The Bible offers many examples of notable saints whose prayers were refused by God. Moses pleaded with God to allow him to enter the land of promise (Deuteronomy 3:23–27). David asked God to heal his first son by Bathsheba (2 Samuel 12:16–20). Paul repeatedly prayed for God to remove the “thorn in my flesh” (2 Corinthians 12:7–9). Most notably, Jesus prayed to be spared the suffering of the cross in language that suggests he was fully aware that such a thing was not possible.
Likewise, there are many in Scripture who waited many years, some for their entire lives, without seeing God grant their desires. Of them, the author of Hebrews writes, “These were all commended for their faith, yet none of them received what had been promised, since God had planned something better for us so that only together with us would they be made perfect” (Hebrews 11:39–40). Although he is not speaking explicitly of prayer, the principle is just as true. The fact that God does not grant our request as soon as we would like may not mean that he will not give it to us at all. His refusal to grant a request altogether isn’t always a sign that God is displeased with us. It doesn’t necessarily mean that we lack the faith to receive it. Sometimes God’s decision not to grant our request has nothing to do with us at all, at least as far as cause and effect are concerned.
Is there ever a time when we don’t get what we ask because it is our own fault? The answer is yes. James 4:2–3 explains, “You desire but do not have, so you kill. You covet but you cannot get what you want, so you quarrel and fight. You do not have because you do not ask God. When you ask, you do not receive, because you ask with wrong motives, that you may spend what you get on your pleasures.” Prayer is not magic. It does not work like an incantation. We do not get what we want in prayer simply because we voice our desire aloud to God.
There is a kind of assurance in what James says here. It means that we cannot manipulate God by our prayers. We never have to worry that God will give us something that we should not have. At the same time, the scenario that James describes should sober us because it shows how evil motives can subvert a spiritual activity like prayer. The specific motives mentioned by James are greed and envy. But other motives can insert themselves into our praying. For example, Jesus warns of the danger of praying “to be seen by others” (Matthew 6:5). Some prayers are not prayers at all. They are theater. The prayers Jesus condemns in this verse were public displays of piety intended to elicit praise from others. He warns that such prayers go unanswered: “Truly I tell you, they have received their reward in full.”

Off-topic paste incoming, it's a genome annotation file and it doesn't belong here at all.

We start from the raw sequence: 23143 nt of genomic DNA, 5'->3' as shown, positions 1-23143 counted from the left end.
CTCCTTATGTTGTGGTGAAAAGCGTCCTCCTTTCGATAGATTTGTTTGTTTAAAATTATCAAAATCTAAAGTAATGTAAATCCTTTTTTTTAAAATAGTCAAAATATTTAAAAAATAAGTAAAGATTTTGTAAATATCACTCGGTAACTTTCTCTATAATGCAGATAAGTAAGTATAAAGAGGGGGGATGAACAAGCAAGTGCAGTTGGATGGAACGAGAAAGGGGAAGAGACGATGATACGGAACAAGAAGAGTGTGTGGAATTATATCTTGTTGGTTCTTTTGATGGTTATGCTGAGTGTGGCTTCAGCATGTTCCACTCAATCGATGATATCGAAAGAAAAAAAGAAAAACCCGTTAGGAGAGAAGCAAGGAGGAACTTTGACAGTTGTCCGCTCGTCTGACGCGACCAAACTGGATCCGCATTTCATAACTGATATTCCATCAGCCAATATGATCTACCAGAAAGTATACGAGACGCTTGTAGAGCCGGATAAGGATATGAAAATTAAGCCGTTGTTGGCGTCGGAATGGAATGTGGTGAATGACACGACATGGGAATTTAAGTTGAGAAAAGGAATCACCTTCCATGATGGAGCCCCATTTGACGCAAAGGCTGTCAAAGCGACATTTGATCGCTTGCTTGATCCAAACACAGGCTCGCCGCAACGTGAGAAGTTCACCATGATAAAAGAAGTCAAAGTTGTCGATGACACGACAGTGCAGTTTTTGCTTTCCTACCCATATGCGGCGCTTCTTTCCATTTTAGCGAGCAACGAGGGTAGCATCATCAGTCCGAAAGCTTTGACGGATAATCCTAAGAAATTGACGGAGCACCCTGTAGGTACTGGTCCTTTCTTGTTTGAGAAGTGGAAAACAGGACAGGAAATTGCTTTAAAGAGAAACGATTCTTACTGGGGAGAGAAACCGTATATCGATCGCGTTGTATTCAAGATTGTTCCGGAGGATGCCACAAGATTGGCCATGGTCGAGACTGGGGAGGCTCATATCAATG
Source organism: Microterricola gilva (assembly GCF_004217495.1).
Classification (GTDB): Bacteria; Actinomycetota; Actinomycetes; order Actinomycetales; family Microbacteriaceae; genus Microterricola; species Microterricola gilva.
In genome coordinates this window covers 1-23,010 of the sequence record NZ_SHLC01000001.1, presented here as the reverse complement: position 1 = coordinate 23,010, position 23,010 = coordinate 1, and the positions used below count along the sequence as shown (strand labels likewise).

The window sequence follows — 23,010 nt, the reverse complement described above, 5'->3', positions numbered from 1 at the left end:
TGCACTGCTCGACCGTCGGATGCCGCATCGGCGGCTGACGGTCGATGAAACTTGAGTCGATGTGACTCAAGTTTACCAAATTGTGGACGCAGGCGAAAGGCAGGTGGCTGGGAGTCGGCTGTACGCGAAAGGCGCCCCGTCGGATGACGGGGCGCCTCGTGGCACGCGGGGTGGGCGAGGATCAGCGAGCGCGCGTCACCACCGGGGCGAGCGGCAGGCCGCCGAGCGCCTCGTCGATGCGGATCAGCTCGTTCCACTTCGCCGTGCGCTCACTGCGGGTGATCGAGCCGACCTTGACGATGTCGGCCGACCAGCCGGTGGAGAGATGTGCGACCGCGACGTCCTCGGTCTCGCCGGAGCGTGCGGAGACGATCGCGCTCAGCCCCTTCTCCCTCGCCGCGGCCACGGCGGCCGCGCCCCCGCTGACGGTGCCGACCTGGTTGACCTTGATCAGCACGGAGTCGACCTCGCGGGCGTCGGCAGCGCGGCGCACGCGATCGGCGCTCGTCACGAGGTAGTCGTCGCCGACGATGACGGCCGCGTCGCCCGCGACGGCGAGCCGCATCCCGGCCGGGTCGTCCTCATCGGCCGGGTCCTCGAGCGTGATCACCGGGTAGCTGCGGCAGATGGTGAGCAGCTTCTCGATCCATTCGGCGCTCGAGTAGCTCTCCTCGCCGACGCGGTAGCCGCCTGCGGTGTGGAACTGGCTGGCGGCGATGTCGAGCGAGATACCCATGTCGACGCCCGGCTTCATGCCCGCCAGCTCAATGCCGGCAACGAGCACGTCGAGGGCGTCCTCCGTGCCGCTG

The first principle in prayer is simply to ask. Tell God what you want, as simply as you can (James 5:13-16). Getting something from God is not the only thing. But it is the first thing. Need and desire provide the initial impetus for us to pray. There is no reason to be ashamed of this.
The second principle in prayer is to pray honestly. One of the greatest temptations in prayer is to tell God what we think he wants to hear instead of what is really on our heart. There is no point in putting on airs. He already knows what we think.
The third principle of prayer is to persist. This advice comes directly from Jesus. Pray and do not give up. We persist in prayer, not because we think it will put pressure on God to grant our request but as an expression of faith. We continue because we believe that God’s interest in us and in our needs is persistent. Persistence is evidence of our dependency, not a sign of our doubt.
God is not like the reluctant neighbor or the unjust judge in Jesus’s parables. It is God’s nature to give “good gifts” to his children. God hears us whenever we cry out to him. When God hears, his response is immediate. Although he may not always grant us the particular object of our desire or grant the answer according to our preferred timetable, we can be sure that he will always act in our interest.